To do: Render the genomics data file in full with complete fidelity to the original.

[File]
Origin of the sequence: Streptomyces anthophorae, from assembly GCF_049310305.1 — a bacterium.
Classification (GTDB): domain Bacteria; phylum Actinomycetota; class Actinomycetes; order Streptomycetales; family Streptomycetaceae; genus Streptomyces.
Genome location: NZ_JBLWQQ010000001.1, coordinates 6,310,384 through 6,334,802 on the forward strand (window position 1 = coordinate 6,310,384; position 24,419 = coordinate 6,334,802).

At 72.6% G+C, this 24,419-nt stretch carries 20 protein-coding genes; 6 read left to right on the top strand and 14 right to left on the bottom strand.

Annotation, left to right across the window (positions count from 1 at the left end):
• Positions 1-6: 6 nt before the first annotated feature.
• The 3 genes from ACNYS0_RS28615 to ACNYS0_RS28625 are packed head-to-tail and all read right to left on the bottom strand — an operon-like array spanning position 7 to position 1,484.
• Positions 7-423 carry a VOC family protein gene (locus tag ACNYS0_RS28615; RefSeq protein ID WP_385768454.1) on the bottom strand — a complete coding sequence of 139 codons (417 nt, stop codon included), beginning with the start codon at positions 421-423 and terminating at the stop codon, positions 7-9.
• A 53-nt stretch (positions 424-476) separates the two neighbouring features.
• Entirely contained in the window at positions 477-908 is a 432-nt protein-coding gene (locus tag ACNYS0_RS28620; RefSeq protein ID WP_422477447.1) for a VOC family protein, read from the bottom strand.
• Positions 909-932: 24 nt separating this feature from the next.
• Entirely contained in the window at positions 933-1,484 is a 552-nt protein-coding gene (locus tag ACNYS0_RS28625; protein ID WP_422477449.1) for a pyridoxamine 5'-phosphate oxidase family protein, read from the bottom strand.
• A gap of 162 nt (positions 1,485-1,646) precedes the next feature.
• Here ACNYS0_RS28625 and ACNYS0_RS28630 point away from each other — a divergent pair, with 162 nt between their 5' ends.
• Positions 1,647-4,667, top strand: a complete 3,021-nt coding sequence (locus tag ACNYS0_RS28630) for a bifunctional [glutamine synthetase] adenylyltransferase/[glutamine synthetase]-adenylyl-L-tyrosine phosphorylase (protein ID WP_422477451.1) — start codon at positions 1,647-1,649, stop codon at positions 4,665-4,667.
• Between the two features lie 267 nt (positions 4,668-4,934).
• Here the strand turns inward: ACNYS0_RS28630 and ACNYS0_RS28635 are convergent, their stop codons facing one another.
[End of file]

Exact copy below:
Origin of the sequence: Streptomyces anthophorae, from assembly GCF_049310305.1 — a bacterium.
Classification (GTDB): domain Bacteria; phylum Actinomycetota; class Actinomycetes; order Streptomycetales; family Streptomycetaceae; genus Streptomyces.
Genome location: NZ_JBLWQQ010000001.1, coordinates 6,310,384 through 6,334,802 on the forward strand (window position 1 = coordinate 6,310,384; position 24,419 = coordinate 6,334,802).

At 72.6% G+C, this 24,419-nt stretch carries 20 protein-coding genes; 6 read left to right on the top strand and 14 right to left on the bottom strand.

Annotation, left to right across the window (positions count from 1 at the left end):
• Positions 1-6: 6 nt before the first annotated feature.
• The 3 genes from ACNYS0_RS28615 to ACNYS0_RS28625 are packed head-to-tail and all read right to left on the bottom strand — an operon-like array spanning position 7 to position 1,484.
• Positions 7-423 carry a VOC family protein gene (locus tag ACNYS0_RS28615; RefSeq protein ID WP_385768454.1) on the bottom strand — a complete coding sequence of 139 codons (417 nt, stop codon included), beginning with the start codon at positions 421-423 and terminating at the stop codon, positions 7-9.
• A 53-nt stretch (positions 424-476) separates the two neighbouring features.
• Entirely contained in the window at positions 477-908 is a 432-nt protein-coding gene (locus tag ACNYS0_RS28620; RefSeq protein ID WP_422477447.1) for a VOC family protein, read from the bottom strand.
• Positions 909-932: 24 nt separating this feature from the next.
• Entirely contained in the window at positions 933-1,484 is a 552-nt protein-coding gene (locus tag ACNYS0_RS28625; protein ID WP_422477449.1) for a pyridoxamine 5'-phosphate oxidase family protein, read from the bottom strand.
• A gap of 162 nt (positions 1,485-1,646) precedes the next feature.
• Here ACNYS0_RS28625 and ACNYS0_RS28630 point away from each other — a divergent pair, with 162 nt between their 5' ends.
• Positions 1,647-4,667, top strand: a complete 3,021-nt coding sequence (locus tag ACNYS0_RS28630) for a bifunctional [glutamine synthetase] adenylyltransferase/[glutamine synthetase]-adenylyl-L-tyrosine phosphorylase (protein ID WP_422477451.1) — start codon at positions 1,647-1,649, stop codon at positions 4,665-4,667.
• Between the two features lie 267 nt (positions 4,668-4,934).
• Here the strand turns inward: ACNYS0_RS28630 and ACNYS0_RS28635 are convergent, their stop codons facing one another.